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Berlin

Gerhardsen Gerner

Exhibition Detail
Viking Age
Holzmarktstr. 15-18
10179 Berlin
Germany


August 23rd, 2013 - September 21st, 2013
Opening: 
August 23rd, 2013 7:00 PM - 9:00 PM
 
,
© Courtesy of Gerhardsen Gerner
Viking Age, Installation view, Shintaro MiyakeShintaro Miyake, Viking Age, Installation view,
2013
© Courtesy of Gerhardsen Gerner
Viking Age, Installation view, Shintaro MiyakeShintaro Miyake, Viking Age, Installation view,
2013
© Courtesy of Gerhardsen Gerner
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> DESCRIPTION

Inspired by Norse mythology and referring to the gallerists’ ancestry, Japanese artist Shintaro Miyake presents for his fourth solo exhibition at Gerhardsen Gerner Berlin – a Viking Show.
 
Miyake has dedicated three works on paper to the enemies of the world of Norse mythology embedded in key moments of their narrative. Fenrir, ‘the Fenris Wolf’ is featured here as well as Jörmungandr, ‘the Midgard Serpent’ (Old Norse: Miðgarðsormr) and Garm, the huge dog of goddess of the dead, Hel. All three figures are siblings and children of the god Loki and the giantess Angrboda.
 
Since Fenrir has become too strong for the gods in Asgard, they devise a ploy to have him hogtied. In the process, however, Fenrir suspects fraud and demands to hold in pledge in his mouth the right hand of a god. Only Tyr, god of war, volunteers, ultimately sacrificing his hand and averting the threat the Fenris Wolf had posed.
 
Jörmungandr in turn, who had also become somewhat dangerous to the gods was tossed into the sea by Odin. According to legend, the former, who had grown so large that he was able to surround the earth and grasp his own tail, was later caught during a fishing trip by Thor along with his host Hymir, a bull’s head serving as bait. Hymir, however, frightened at the sight of the serpent, cuts the fishing line so that the serpent manages to escape.
 
Miyake has derived his depiction of the goddess of death Hel with her dog Garm from a description of her appearance as half bluish-black and half flesh-coloured, indicating that she might be half dead and half alive or partly old and partly young.
Hel too had been banished from Asgard, but founded her own kingdom in the north, where Garm guards the gate and bars the exit for dead warriors (who have happened to end up there).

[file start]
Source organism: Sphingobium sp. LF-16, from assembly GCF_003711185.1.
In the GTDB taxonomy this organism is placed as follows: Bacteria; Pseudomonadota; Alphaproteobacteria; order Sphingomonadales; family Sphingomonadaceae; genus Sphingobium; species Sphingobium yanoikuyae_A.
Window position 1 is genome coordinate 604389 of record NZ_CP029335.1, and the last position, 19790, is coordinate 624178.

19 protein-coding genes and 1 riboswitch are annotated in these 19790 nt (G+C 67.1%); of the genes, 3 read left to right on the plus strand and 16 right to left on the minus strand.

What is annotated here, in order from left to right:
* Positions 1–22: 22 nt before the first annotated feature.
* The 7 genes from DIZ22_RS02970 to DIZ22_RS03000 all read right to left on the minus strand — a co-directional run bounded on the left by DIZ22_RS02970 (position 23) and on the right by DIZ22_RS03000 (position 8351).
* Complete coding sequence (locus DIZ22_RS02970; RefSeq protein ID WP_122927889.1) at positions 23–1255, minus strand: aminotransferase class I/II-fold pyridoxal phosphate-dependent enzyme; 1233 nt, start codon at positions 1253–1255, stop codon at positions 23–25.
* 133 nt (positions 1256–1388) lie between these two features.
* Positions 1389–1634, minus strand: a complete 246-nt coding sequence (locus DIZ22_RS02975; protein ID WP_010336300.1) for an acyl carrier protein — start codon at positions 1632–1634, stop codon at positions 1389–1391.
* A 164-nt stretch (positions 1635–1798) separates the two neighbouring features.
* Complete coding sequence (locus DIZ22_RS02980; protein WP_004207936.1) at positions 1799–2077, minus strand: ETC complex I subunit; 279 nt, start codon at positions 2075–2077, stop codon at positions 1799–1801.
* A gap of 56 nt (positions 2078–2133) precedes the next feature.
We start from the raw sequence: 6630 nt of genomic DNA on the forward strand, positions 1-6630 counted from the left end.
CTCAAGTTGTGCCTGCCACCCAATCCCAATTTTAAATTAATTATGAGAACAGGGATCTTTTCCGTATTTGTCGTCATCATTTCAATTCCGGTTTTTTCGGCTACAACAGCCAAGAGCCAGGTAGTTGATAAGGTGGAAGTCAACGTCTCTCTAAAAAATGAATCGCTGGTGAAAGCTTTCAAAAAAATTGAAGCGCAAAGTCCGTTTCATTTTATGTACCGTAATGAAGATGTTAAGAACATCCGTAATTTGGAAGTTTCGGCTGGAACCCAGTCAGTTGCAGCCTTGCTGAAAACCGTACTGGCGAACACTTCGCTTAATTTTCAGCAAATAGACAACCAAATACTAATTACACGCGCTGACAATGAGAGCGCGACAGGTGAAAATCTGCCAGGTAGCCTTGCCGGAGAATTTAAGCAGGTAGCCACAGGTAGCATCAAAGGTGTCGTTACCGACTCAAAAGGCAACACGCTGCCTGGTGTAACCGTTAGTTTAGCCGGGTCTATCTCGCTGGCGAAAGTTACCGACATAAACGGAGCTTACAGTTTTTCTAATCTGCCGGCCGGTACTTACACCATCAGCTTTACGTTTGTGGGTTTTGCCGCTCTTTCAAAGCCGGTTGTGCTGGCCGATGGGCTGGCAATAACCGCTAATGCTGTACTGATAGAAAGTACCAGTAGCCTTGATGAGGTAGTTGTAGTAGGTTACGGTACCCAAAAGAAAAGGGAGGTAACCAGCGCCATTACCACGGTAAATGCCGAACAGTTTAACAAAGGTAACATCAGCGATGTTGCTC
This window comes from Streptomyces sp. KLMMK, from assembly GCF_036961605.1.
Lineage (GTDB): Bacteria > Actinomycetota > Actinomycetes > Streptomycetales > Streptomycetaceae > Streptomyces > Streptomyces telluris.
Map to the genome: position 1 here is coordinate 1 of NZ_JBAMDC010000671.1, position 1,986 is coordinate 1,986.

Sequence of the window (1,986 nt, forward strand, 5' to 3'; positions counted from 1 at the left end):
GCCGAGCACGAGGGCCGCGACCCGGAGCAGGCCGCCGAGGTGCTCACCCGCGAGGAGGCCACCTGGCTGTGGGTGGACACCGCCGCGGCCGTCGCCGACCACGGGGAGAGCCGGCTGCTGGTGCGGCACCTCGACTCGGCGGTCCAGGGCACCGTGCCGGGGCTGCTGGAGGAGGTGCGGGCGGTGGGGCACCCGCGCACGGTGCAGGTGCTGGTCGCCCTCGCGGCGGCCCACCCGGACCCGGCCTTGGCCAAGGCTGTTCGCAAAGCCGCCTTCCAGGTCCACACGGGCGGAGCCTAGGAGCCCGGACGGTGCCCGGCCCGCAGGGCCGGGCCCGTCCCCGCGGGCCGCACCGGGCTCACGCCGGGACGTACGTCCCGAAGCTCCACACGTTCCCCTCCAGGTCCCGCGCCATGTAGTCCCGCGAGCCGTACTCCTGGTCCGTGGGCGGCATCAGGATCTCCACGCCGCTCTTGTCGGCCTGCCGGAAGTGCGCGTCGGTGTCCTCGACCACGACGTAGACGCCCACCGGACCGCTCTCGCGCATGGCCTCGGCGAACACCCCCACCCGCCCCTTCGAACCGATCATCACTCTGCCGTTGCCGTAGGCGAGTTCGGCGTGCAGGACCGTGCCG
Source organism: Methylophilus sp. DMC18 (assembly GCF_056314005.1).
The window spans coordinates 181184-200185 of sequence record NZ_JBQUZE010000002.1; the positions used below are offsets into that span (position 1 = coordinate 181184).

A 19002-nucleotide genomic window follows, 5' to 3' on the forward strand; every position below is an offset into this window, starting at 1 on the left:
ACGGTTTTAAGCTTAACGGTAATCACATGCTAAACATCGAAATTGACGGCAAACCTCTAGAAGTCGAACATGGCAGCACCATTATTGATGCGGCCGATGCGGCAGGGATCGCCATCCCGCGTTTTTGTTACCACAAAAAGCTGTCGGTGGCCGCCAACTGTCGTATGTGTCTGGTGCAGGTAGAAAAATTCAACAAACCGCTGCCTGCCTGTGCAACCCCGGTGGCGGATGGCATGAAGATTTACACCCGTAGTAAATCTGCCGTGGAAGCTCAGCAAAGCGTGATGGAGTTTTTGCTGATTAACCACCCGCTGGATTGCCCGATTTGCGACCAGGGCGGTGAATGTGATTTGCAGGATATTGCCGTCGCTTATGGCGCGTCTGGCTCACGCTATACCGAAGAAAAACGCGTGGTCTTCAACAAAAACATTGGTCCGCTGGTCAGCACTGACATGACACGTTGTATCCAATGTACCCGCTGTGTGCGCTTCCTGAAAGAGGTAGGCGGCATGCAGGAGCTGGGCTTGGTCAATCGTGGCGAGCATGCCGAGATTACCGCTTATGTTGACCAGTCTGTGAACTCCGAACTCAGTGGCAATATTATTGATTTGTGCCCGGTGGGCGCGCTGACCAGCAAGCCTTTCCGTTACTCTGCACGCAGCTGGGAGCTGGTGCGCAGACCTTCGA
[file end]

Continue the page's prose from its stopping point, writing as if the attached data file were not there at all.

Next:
Shintaro Miyake appropriates the gods and heroes of the Elder Edda[1] in his unique cartoon-like style of drawing. In doing so, the artist predefines his main motifs in pencil with any corrections becoming part of his pictorial inventions. He then fills the lines with coloured pencil strokes, resulting in colour areas of an intrinsically tight feel. The line, however, remains dominant in Shintaro Miyake's work, as the long, flowing limbs of his figures may clearly illustrate.
 
For his exhibitions, Miyake often deals with site-specific characteristics or otherwise inspiring fictitious subjects, translating these into his own visual language. He has staged Minotaur's fight with a sea monster in Italy  (2004), the life of Japanese fishermen in the olden days on the "art island" of Naoshima (2006), or the life of a beaver in the Sandra and David Bakalar Gallery at Massachusetts College of Art in Boston. Miyake has also translated the event of the Football World Cup in a fantastically humorous exhibition at Gerhardsen Gerner in 2006, and has conjured up „Egypt“ at Tomio Koyama Gallery in Tokyo in 2008.
 
During the spectacular opening on August 23rd 2013 from 7pm, performance, drawing, sculpture and performance artefacts will coalesce into a Nordic-Japanese Gesamtkunstwerk.
 


[1] The Poetic Edda, also known as Sæmundar Edda or the Elder Edda, is a collection of Old Norse poems from the Icelandic medieval manuscript Codex Regius ("Royal Book"). Along with the Prose Edda, the Poetic Edda is the most expansive source on Norse mythology (comp. Wikipedia, "Edda", June 2013).


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